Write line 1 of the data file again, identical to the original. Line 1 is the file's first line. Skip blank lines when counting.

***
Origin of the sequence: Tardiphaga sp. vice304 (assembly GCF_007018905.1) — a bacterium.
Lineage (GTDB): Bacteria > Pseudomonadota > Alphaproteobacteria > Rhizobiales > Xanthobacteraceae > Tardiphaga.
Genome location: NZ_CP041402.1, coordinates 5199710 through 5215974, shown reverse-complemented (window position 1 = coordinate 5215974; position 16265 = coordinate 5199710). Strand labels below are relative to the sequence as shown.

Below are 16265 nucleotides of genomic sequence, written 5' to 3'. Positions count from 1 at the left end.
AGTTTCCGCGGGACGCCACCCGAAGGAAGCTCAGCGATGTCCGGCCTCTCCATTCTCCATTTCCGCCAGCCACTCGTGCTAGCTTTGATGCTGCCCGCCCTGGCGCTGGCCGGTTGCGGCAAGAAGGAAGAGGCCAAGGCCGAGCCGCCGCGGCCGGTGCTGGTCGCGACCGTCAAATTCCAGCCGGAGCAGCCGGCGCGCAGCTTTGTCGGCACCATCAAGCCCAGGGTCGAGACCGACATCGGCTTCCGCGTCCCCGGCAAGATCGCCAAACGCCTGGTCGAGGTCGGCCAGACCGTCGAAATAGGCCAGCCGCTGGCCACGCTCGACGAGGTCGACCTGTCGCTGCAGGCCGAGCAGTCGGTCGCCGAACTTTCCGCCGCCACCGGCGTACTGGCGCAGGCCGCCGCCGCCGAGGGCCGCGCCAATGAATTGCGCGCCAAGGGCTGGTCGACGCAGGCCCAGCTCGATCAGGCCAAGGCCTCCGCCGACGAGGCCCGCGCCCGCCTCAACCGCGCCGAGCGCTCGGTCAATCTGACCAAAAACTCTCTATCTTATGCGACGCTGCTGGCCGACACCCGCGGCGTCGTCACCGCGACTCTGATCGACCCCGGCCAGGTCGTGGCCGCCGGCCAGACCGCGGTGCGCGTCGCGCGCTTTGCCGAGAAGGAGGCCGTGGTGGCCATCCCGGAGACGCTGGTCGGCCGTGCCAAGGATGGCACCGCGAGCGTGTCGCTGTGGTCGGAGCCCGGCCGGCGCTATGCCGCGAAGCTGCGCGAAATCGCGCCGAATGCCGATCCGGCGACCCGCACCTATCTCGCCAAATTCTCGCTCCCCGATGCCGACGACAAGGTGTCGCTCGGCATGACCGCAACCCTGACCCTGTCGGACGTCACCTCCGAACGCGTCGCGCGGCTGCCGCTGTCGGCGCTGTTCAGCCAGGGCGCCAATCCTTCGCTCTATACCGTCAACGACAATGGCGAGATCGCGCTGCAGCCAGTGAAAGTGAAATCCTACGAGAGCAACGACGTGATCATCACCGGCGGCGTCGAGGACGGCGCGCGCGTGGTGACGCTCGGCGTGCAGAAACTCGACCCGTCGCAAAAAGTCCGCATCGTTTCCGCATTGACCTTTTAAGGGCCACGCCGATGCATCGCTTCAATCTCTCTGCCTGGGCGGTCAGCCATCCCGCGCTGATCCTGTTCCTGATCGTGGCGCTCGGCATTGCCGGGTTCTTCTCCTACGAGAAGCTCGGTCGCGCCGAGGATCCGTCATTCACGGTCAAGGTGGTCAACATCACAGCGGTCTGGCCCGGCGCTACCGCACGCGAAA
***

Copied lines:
Origin of the sequence: Tardiphaga sp. vice304 (assembly GCF_007018905.1) — a bacterium.